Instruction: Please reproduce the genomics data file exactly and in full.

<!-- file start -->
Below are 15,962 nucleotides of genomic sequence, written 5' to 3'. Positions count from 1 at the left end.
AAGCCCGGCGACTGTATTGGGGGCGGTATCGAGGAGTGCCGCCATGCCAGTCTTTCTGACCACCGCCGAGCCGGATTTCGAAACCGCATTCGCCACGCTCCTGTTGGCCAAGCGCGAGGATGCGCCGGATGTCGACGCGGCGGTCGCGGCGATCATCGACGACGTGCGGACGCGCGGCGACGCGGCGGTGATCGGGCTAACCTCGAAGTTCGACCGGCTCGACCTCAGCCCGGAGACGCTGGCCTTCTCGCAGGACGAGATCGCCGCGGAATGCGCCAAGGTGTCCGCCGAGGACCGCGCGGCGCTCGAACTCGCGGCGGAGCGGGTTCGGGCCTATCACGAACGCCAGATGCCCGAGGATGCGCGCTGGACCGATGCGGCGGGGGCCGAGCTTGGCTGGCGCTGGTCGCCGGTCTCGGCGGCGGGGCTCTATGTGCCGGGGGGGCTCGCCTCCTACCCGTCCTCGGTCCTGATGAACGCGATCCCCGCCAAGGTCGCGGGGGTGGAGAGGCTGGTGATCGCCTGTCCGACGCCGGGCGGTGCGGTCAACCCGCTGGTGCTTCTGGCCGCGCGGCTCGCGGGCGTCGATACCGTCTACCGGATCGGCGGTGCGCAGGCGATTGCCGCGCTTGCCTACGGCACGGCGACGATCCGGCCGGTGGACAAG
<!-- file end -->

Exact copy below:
Below are 15,962 nucleotides of genomic sequence, written 5' to 3'. Positions count from 1 at the left end.
AAGCCCGGCGACTGTATTGGGGGCGGTATCGAGGAGTGCCGCCATGCCAGTCTTTCTGACCACCGCCGAGCCGGATTTCGAAACCGCATTCGCCACGCTCCTGTTGGCCAAGCGCGAGGATGCGCCGGATGTCGACGCGGCGGTCGCGGCGATCATCGACGACGTGCGGACGCGCGGCGACGCGGCGGTGATCGGGCTAACCTCGAAGTTCGACCGGCTCGACCTCAGCCCGGAGACGCTGGCCTTCTCGCAGGACGAGATCGCCGCGGAATGCGCCAAGGTGTCCGCCGAGGACCGCGCGGCGCTCGAACTCGCGGCGGAGCGGGTTCGGGCCTATCACGAACGCCAGATGCCCGAGGATGCGCGCTGGACCGATGCGGCGGGGGCCGAGCTTGGCTGGCGCTGGTCGCCGGTCTCGGCGGCGGGGCTCTATGTGCCGGGGGGGCTCGCCTCCTACCCGTCCTCGGTCCTGATGAACGCGATCCCCGCCAAGGTCGCGGGGGTGGAGAGGCTGGTGATCGCCTGTCCGACGCCGGGCGGTGCGGTCAACCCGCTGGTGCTTCTGGCCGCGCGGCTCGCGGGCGTCGATACCGTCTACCGGATCGGCGGTGCGCAGGCGATTGCCGCGCTTGCCTACGGCACGGCGACGATCCGGCCGGTGGACAAG